TAT teams up with Alibaba to bring more Chinese tourists to Thailand
In 2017, Thailand received 9,805,753 Chinese arrivals, an increase of almost 12 per cent over the previous year
Estimates are that tourism this year will generate about Bt3 trillion in revenues – a third of which is expected to come from Chinese tourists
The Tourism Authority of Thailand (TAT) is in the process to enter into a partnership with Alibaba, and its online travel subsidiary Fliggy.com, to develop an online platform promoting Thai small tourism operators and emerging destinations to Chinese travellers.
Mr. Yuthasak Supasorn, TAT Governor, said that Alibaba will team up with TAT to partner tourism marketing activities through its online platforms and connect with Alibaba’s other marketing channels to develop big data for the Thai tourism industry.
Some critics voiced concern that Alibaba’s travel subsidiary (Fliggy) might monopolise the Chinese tourist market and affect local online travel agencies
“TAT’s partnering with Alibaba, China’s leading online ecommerce company, will help increase the competitiveness of small and medium-sized tourism companies in terms of the new development of products and services that will increase the number of Chinese tourists travelling to Thailand.
Mr. Yuthasak Supasorn, TAT Governor
“We hope it will also help both new arrivals and return visitors from China discover emerging secondary destinations, so it is a ‘win-win’ situation for both parties,” he added.
While complete details are still being finalised, the portal is expected to cover the complete digital experience for Thailand’s tourism.
This starts with the visa process through to the complete tourism tax refund service that could be offered to Chinese travellers through Alibaba’s online payment gateway, Alipay.
“In any case, like it or not, we cannot bar Alibaba from entering Thailand. So the best approach is to ensure local tour operators are well prepared for increased competition,” said former TAT governor Pradech Phayakvichien
The move is expected to help increase both the number of annual Chinese arrivals and tourism revenue generated from their visits, especially among repeat travellers.
The focus on those Chinese tourists deemed to be of quality and with high purchasing power coincides with a plan to promote as destinations those cities seen as lagging on the second tier of tourism appeal.
More Chinese tourists to Thailand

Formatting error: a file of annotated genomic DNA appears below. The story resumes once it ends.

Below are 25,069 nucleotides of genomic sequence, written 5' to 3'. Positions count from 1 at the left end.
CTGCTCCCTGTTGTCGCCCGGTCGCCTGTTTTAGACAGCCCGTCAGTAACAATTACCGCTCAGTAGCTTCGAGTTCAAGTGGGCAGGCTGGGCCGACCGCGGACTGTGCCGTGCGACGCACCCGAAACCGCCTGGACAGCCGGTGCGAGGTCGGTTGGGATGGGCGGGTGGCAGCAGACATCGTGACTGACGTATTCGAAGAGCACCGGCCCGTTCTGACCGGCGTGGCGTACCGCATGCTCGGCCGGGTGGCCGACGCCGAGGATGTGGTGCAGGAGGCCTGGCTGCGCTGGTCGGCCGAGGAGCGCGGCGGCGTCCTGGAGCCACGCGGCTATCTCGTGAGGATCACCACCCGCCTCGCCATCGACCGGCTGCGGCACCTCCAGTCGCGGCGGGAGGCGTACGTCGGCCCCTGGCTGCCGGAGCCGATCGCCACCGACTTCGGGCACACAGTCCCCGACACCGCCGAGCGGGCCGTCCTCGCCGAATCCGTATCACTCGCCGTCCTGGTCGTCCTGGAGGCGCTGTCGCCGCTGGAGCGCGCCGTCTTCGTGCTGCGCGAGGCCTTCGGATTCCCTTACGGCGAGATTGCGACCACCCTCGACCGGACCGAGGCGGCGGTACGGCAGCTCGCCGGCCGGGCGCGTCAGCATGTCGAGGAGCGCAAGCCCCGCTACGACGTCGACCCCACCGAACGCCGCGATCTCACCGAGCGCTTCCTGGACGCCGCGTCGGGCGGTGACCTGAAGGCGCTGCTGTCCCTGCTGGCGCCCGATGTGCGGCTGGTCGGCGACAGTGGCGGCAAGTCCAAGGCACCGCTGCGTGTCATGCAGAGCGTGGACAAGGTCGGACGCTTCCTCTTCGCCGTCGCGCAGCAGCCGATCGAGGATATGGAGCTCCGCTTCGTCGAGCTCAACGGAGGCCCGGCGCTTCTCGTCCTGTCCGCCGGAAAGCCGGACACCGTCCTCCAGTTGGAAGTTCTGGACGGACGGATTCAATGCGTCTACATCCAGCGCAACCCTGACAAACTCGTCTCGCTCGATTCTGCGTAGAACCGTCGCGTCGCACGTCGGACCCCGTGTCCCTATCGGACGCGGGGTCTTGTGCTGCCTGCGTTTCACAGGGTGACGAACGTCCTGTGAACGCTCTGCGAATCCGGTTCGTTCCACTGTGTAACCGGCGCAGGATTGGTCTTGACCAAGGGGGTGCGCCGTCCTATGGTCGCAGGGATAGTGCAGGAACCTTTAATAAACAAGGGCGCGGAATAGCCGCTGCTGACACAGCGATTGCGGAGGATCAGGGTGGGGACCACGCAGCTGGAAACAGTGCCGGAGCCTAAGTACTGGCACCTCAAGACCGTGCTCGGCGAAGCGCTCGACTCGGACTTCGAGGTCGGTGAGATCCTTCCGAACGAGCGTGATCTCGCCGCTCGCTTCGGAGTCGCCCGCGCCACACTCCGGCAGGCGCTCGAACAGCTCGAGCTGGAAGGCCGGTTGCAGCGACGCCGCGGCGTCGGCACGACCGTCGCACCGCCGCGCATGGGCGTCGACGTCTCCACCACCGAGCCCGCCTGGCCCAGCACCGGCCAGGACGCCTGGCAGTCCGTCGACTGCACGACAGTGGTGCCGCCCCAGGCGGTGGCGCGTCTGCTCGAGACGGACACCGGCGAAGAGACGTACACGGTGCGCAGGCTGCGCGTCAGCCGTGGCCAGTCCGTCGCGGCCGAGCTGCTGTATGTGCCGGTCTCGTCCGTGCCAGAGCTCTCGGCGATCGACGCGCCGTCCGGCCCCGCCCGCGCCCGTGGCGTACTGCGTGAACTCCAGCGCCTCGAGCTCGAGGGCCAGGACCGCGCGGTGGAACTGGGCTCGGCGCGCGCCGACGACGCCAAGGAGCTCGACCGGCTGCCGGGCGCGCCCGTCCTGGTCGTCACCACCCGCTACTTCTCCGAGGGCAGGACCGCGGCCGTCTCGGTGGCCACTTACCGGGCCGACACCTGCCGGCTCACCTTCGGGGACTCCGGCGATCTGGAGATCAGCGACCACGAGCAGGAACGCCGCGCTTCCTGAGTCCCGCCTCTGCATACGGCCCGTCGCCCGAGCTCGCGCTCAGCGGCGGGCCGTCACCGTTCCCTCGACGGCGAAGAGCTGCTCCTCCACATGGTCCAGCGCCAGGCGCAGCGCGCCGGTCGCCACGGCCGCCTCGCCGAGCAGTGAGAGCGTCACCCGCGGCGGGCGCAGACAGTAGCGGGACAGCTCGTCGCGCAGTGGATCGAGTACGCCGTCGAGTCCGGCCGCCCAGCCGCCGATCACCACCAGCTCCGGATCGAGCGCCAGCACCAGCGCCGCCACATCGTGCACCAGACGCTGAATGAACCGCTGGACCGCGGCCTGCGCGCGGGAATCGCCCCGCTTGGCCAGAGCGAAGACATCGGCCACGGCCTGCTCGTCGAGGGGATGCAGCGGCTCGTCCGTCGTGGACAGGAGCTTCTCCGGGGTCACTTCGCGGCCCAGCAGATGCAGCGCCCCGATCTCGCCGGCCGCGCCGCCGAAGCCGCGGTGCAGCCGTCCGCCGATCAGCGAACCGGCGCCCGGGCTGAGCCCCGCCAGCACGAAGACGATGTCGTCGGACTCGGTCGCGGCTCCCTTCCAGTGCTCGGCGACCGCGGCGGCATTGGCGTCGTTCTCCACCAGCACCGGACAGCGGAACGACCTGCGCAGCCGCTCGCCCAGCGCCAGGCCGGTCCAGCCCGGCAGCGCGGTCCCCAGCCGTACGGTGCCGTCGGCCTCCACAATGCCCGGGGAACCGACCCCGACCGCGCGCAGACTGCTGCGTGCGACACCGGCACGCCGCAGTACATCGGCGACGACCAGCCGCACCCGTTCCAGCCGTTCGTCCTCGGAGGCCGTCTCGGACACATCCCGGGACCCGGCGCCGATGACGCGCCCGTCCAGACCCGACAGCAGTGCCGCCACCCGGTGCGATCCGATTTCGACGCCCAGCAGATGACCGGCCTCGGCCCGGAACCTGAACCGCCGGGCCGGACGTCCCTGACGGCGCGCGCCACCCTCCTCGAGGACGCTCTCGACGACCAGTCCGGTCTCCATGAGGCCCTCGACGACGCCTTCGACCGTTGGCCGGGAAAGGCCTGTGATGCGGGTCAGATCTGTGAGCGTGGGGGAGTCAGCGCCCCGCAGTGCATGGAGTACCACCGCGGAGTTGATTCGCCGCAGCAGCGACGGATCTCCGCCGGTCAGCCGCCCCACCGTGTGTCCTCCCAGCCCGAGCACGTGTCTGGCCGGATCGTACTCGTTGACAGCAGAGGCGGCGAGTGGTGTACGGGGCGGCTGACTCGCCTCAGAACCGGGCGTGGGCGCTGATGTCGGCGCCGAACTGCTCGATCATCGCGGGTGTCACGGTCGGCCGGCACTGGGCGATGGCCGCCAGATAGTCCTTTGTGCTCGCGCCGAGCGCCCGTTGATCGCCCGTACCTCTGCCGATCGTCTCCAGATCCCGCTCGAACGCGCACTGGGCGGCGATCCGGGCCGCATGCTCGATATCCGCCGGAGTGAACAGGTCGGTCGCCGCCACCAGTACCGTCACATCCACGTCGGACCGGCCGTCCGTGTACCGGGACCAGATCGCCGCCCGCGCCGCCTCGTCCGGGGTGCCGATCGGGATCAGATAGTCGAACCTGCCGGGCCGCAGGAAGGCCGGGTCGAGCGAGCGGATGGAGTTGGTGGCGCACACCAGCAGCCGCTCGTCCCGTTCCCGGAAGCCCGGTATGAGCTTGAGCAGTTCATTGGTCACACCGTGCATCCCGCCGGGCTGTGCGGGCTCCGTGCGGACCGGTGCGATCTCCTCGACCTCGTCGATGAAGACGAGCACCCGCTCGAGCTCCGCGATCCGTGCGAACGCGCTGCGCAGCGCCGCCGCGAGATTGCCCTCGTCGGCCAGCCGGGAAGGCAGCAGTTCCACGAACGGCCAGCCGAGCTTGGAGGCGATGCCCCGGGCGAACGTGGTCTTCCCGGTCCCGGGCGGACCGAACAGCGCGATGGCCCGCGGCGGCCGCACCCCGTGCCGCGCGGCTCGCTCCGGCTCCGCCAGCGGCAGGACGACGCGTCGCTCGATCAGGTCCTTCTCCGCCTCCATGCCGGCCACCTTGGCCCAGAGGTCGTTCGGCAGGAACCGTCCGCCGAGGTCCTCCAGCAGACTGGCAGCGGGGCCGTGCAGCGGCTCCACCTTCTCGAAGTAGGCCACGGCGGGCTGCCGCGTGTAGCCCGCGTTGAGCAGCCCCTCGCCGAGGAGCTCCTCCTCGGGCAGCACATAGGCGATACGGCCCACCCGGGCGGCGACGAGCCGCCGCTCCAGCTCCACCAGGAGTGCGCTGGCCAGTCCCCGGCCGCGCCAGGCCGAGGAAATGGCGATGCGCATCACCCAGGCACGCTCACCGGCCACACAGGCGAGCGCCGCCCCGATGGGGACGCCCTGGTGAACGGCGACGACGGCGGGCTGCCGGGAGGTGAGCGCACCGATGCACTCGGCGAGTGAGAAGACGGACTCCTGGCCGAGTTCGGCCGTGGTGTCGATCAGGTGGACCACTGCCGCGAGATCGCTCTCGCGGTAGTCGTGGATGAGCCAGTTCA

The TAT plans to kick off the promotional campaign on Fliggy, a leading Chinese online travel service provider, after June, Yuthasak told The Nation in an interview.
In 2017, Thailand received 9,805,753 Chinese arrivals, an increase of almost 12 per cent over the previous year. They generated tourism revenue of more than 52 billion Baht (US$ 1.6 billion) during the year, up 15.8 percent over 2016.
Chinese make up the largest group of visitors to Thailand and, on average, they spend more than other tourists – more than Bt5,000 per person a day, according to Yuthasak.
The Chinese Internet retail giant Alibaba is reportedly proposing total investments worth about 11 billion Baht (US$ 350 million) in Thailand in agriculture, ecommerce, human resources development and tourism.
Thai tourism relies heavily on Chinese visitors
China’s outbound travel market globally raked up 130 million trips in 2017, a 7% increase on 122 million trips recorded in 2016.
Thailand and Japan continue to be the two hottest outbound destinations for Chinese travelers according to Ctrip(Nasdaq: CTRP), the largest online travel agent in Asia and the second largest in the world.
Estimates are that tourism this year will generate about Bt3 trillion in revenues – a third of which is expected to come from Chinese tourists raising environmental concern over a new possible surge in Chinese tourists following the collaboration with Alibaba.
Such a large number of inbound tourists puts significant strain air and road infrastructure and can lead to substantial waste issues
Thailand is spending billions to upgrade its infrastructure, open up new islands and cities to travelers, and tone down its image of cheap shopping, hotels and sex that underpinned the industry for half a century.
But the change will take years and even then may fail to keep up with soaring visitor numbers that have given the Land of Smiles a reputation for delays, overcrowding and government crackdowns.